But that thread is here: "The Principles Behind the Rules of Golf" by Richard S. Tufts .

post #149 of 329
Quote:
Originally Posted by Fourputt View Post
 

 

Under what rule?  Rule 25 is Abnormal ground.  There is nothing abnormal about a divot hole (the divot is the piece of turf that was removed) on a golf course.  Therefore there is no reason to give relief.

Yeah, I think you kind of missed the point of the thread.  Under what rule?  Well, the rule that he is MAKING UP RIGHT NOW because the thread is specifically about CHANGING the rules.

 

You can't argue that a rule he wants to hypothetically change can't be done because it's currently against the rules to do so.  That makes no sense.

 

-------------------------------------------

 

Personally, I have no problems hitting from out of divots ... I kind of like the challenge.

 

And I can't think of a rule that I'd like changed off the top of my head.  The rules are pretty rock-solid to me, I think.

post #150 of 329
Quote:
Originally Posted by iacas View Post

 

The point is we adhere to them when possible, as much as possible, as closely as possible. I disagree that we've "left them in the dust."

 

But that thread is here: "The Principles Behind the Rules of Golf" by Richard S. Tufts .

 

I agree with you on what the point is.  I just don't agree that we're doing it.  When the principle is that you don't touch your ball, and then 100% of pro golfers touch their ball on 100% of the golf holes they play (except hole-outs I guess), I feel we've left them in the dust.  This principle happens 0% of the time.  If we were adhering to your standard above, I'd bet we'd see them adhere to it upwards of 1% of the time.  

 

I'm also not sure LC&P because it rained yesterday is adhering to your standard.  And I don't want to sound like I'm railing against these things. I think they were designed to make the game better. And while we're doing that - I think my 2 little ideas also make it better.  Actually, the weekend warriors I see most of the time have already instituted them!  

post #151 of 329
Quote:
Originally Posted by Meltdwhiskey View Post
 

I agree with you on what the point is.  I just don't agree that we're doing it.  When the principle is that you don't touch your ball, and then 100% of pro golfers touch their ball on 100% of the golf holes they play (except hole-outs I guess), I feel we've left them in the dust.

 

This is OT for this thread, but I said "as much as possible" (among other things). The book explains why you can pick your ball up on the green. You clearly have thoughts on this, so post in the thread I linked to above.

 

Quote:
Originally Posted by Meltdwhiskey View Post
 

And while we're doing that - I think my 2 little ideas also make it better.  Actually, the weekend warriors I see most of the time have already instituted them!

 

The problem with your one example is that you cannot adequately define a "divot hole" in such a way that everyone can apply the definition the same. Put another way: when does a divot hole cease to be a divot hole? There's no clear line or point in time.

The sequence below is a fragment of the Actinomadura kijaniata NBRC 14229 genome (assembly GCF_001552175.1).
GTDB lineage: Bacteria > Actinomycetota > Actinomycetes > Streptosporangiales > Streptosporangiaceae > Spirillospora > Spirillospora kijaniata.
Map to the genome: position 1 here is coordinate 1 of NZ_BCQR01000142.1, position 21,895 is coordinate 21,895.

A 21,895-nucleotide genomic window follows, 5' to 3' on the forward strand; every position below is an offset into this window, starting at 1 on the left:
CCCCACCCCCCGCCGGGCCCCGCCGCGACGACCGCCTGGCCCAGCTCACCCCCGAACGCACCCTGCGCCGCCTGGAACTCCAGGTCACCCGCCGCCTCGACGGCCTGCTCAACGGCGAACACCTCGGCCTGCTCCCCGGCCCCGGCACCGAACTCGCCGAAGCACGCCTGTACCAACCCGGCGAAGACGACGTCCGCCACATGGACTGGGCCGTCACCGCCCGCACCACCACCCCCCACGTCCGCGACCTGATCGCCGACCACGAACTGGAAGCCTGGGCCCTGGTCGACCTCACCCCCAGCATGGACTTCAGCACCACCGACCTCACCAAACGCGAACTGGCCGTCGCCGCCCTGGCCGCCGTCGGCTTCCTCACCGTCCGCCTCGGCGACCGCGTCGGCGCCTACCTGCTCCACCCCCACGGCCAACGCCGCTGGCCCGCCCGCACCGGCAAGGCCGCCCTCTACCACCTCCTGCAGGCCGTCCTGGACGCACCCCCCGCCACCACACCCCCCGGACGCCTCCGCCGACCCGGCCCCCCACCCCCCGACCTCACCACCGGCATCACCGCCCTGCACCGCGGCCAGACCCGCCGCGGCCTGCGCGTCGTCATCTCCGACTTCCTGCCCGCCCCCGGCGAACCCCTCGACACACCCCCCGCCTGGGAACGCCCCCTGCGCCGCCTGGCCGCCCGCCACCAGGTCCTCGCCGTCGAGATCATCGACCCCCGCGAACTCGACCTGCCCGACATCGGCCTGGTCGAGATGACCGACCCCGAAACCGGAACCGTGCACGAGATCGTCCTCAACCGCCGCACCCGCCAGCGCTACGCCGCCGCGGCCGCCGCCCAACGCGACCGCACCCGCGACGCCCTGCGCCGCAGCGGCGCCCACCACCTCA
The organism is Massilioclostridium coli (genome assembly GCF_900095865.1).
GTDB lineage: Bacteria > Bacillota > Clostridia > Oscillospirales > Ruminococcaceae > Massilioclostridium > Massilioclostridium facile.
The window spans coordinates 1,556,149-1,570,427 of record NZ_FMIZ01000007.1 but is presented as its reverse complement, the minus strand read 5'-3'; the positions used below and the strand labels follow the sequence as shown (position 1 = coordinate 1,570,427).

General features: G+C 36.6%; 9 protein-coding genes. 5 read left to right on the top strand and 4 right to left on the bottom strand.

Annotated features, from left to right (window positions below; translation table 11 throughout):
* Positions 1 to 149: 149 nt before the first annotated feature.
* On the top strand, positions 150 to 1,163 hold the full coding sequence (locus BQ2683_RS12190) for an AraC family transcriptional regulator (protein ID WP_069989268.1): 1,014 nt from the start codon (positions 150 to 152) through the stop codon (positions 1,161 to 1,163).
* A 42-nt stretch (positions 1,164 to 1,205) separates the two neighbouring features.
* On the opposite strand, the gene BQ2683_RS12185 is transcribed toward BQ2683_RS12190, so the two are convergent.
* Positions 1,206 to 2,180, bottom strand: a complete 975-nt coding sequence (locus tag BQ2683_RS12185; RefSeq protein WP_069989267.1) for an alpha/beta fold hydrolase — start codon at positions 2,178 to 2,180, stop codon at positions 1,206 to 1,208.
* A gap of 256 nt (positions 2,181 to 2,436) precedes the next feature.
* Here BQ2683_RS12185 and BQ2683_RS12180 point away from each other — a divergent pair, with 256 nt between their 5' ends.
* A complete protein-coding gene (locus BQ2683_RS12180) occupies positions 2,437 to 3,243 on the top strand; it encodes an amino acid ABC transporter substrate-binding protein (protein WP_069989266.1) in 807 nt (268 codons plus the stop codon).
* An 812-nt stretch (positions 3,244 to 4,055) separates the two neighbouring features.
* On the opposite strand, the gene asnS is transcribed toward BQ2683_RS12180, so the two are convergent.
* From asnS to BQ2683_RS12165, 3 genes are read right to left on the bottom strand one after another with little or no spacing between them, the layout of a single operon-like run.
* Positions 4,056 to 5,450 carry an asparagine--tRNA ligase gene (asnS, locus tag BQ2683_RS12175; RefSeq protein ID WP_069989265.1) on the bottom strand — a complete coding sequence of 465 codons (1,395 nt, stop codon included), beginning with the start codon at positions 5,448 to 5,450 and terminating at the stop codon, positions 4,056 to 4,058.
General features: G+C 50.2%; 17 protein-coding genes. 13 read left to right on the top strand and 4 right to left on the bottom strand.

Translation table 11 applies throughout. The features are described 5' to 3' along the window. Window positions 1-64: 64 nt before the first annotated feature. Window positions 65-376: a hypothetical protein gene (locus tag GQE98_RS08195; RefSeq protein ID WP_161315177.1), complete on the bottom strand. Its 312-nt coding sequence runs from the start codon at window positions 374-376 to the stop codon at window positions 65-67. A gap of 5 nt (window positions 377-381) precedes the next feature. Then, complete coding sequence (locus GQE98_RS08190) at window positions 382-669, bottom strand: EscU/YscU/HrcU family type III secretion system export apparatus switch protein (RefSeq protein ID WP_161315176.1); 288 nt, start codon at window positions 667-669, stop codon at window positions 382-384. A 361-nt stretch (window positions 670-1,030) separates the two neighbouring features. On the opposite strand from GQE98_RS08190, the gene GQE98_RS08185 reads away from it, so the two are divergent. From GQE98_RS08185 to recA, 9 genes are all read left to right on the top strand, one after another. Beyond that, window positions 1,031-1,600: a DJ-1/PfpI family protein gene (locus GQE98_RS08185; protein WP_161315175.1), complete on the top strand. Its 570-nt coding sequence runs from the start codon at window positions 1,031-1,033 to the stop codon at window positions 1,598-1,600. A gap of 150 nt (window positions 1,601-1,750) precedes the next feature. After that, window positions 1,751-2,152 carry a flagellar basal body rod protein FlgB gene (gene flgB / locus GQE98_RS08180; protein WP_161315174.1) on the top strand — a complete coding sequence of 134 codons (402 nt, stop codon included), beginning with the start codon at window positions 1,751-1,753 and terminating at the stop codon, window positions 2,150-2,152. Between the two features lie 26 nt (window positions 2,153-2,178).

Also, divot holes exist in the rough, and the Rules don't define the fairway.

 

Playing out of the occasional (seriously, that almost never happens) divot hole is closer to adhering to the Principles than letting you drop.

post #152 of 329
Quote:
Originally Posted by Fourputt View Post
 

 

With the guys I play with most often, two players will sometimes play at the same time.  No reason not to if you are in the rough on opposite sides of the fairway and not disturbing each other.  Order of play is irrelevant in stroke play, despite the wording of the rule.  

 

I agree with that @Fourputt .  But these guys I've played with act like your not there.  I would set up to hit and they would ignore that and hit anyway. I avoid them whenever possible.

post #153 of 329
Quote:
Originally Posted by iacas View Post

 

The problem with your one example is that you cannot adequately define a "divot hole" in such a way that everyone can apply the definition the same. Put another way: when does a divot hole cease to be a divot hole? There's no clear line or point in time.

 

Also, divot holes exist in the rough, and the Rules don't define the fairway.

 

Playing out of the occasional (seriously, that almost never happens) divot hole is closer to adhering to the Principles than letting you drop.

When does a divot hole cease to be a divot hole?

At the same point in time a burrowing animal hole ceases to be a burrowing animal hole

 

Also, divot holes exist in the rough, and the Rules don't define the fairway.

I didn't know the fairway wasn't defined.  I've often heard that "Winter Rules" apply only to the fairway.  So someone is finding a way.  But to make it easy, I'll say any divot anywhere.

 

I think y'all are really trying to make something difficult out of something that isn't so complicated.  Is your ball in a divot?  Yes.  Then you get a drop.  In the VAST majority of instances, this is plain as day - like in the Miller / McCord scenario I outlined above.  In all but a very few cases would this be in dispute. In such cases, a ruling can be made as to if it is still a divot or has become real ground again.  Just like the groundhog.

 

Playing out of the occasional (seriously, that almost never happens) divot hole is closer to adhering to the Principles than letting you drop.